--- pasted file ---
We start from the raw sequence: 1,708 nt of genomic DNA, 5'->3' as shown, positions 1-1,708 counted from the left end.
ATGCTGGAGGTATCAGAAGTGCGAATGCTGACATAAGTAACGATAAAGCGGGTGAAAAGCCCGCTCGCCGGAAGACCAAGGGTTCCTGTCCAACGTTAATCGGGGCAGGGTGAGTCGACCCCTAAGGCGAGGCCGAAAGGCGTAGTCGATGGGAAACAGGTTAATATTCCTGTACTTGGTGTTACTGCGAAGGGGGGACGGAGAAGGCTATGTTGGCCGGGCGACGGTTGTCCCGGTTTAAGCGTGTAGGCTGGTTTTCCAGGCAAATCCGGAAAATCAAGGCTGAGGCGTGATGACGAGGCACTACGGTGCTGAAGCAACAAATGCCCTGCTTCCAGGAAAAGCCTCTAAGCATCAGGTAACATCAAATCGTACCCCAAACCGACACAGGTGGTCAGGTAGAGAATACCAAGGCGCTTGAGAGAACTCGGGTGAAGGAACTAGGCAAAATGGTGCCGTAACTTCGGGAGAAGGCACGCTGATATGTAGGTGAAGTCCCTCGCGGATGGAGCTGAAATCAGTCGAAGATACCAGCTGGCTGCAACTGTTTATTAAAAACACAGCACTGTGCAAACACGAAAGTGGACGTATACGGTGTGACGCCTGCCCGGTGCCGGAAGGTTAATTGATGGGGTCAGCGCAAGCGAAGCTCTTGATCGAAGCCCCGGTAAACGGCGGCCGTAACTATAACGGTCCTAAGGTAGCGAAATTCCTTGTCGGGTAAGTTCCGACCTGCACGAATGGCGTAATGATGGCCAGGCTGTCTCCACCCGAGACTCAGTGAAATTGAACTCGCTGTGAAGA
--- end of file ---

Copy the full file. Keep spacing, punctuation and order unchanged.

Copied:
We start from the raw sequence: 1,708 nt of genomic DNA, 5'->3' as shown, positions 1-1,708 counted from the left end.
ATGCTGGAGGTATCAGAAGTGCGAATGCTGACATAAGTAACGATAAAGCGGGTGAAAAGCCCGCTCGCCGGAAGACCAAGGGTTCCTGTCCAACGTTAATCGGGGCAGGGTGAGTCGACCCCTAAGGCGAGGCCGAAAGGCGTAGTCGATGGGAAACAGGTTAATATTCCTGTACTTGGTGTTACTGCGAAGGGGGGACGGAGAAGGCTATGTTGGCCGGGCGACGGTTGTCCCGGTTTAAGCGTGTAGGCTGGTTTTCCAGGCAAATCCGGAAAATCAAGGCTGAGGCGTGATGACGAGGCACTACGGTGCTGAAGCAACAAATGCCCTGCTTCCAGGAAAAGCCTCTAAGCATCAGGTAACATCAAATCGTACCCCAAACCGACACAGGTGGTCAGGTAGAGAATACCAAGGCGCTTGAGAGAACTCGGGTGAAGGAACTAGGCAAAATGGTGCCGTAACTTCGGGAGAAGGCACGCTGATATGTAGGTGAAGTCCCTCGCGGATGGAGCTGAAATCAGTCGAAGATACCAGCTGGCTGCAACTGTTTATTAAAAACACAGCACTGTGCAAACACGAAAGTGGACGTATACGGTGTGACGCCTGCCCGGTGCCGGAAGGTTAATTGATGGGGTCAGCGCAAGCGAAGCTCTTGATCGAAGCCCCGGTAAACGGCGGCCGTAACTATAACGGTCCTAAGGTAGCGAAATTCCTTGTCGGGTAAGTTCCGACCTGCACGAATGGCGTAATGATGGCCAGGCTGTCTCCACCCGAGACTCAGTGAAATTGAACTCGCTGTGAAGA